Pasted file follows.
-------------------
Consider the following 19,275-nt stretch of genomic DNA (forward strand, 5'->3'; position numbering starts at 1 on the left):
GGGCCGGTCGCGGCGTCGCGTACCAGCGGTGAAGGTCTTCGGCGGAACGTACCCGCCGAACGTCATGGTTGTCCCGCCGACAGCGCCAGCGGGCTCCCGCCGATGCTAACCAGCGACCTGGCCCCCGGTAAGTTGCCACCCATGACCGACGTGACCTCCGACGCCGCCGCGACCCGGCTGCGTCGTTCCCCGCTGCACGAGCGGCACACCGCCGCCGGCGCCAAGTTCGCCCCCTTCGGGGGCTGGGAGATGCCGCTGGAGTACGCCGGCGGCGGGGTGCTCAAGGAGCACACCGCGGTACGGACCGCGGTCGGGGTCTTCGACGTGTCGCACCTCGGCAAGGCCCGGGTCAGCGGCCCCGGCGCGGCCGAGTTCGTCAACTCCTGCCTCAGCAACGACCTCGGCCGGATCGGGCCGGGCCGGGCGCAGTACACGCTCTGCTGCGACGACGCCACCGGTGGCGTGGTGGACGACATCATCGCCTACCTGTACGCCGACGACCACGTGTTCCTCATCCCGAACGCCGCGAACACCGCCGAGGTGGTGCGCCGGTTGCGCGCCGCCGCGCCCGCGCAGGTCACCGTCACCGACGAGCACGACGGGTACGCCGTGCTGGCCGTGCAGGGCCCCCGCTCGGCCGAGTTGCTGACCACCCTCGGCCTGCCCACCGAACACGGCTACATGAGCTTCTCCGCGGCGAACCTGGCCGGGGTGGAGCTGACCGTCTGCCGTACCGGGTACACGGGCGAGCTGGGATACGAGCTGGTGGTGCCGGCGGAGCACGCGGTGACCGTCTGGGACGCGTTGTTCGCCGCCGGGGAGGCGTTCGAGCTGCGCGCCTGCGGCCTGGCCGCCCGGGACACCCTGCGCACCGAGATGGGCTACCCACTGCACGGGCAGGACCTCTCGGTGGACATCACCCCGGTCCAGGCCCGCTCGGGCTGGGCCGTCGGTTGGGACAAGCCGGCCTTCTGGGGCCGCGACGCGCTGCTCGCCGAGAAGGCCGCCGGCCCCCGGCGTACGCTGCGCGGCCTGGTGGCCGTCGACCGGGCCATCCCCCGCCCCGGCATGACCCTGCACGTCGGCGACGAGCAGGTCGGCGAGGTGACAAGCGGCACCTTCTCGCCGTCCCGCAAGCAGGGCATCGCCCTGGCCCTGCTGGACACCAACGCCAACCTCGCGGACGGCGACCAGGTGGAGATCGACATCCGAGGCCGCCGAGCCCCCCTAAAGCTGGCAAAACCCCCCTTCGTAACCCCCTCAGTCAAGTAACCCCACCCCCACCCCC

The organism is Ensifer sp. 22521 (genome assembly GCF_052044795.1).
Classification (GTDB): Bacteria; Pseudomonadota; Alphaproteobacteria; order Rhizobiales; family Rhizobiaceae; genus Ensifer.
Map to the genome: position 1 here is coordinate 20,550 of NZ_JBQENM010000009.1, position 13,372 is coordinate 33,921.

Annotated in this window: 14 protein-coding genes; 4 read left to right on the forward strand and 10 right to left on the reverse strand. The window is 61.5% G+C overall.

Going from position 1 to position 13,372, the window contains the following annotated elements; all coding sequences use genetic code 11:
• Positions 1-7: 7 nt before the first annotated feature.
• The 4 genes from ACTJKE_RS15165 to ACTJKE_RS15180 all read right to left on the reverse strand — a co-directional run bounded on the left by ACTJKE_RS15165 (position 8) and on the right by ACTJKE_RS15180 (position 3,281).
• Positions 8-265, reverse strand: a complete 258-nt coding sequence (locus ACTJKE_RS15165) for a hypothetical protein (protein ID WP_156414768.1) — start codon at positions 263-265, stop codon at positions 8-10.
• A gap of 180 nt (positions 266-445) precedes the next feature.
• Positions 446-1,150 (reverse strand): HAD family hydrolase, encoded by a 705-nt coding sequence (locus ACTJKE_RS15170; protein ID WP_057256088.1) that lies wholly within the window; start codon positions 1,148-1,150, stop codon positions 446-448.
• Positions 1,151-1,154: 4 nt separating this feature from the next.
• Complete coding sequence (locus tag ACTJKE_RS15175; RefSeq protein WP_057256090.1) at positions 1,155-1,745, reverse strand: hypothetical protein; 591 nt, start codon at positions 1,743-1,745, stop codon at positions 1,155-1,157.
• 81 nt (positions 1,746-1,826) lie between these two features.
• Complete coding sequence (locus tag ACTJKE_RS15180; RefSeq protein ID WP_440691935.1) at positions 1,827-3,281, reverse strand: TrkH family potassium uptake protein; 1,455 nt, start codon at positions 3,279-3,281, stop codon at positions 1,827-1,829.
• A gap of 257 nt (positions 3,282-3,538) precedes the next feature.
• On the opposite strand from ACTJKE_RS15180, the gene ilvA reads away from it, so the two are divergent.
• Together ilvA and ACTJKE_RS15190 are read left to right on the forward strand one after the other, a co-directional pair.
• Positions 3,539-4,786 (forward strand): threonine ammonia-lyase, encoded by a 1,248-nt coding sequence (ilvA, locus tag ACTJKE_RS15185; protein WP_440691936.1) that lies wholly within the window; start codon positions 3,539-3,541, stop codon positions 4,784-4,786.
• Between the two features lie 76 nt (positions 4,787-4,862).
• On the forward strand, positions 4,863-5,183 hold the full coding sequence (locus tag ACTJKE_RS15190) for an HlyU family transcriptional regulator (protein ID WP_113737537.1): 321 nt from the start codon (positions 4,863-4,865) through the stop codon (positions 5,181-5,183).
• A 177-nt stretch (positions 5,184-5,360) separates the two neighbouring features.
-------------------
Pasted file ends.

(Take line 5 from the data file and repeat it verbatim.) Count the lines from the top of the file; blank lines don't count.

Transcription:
Map to the genome: position 1 here is coordinate 20,550 of NZ_JBQENM010000009.1, position 13,372 is coordinate 33,921.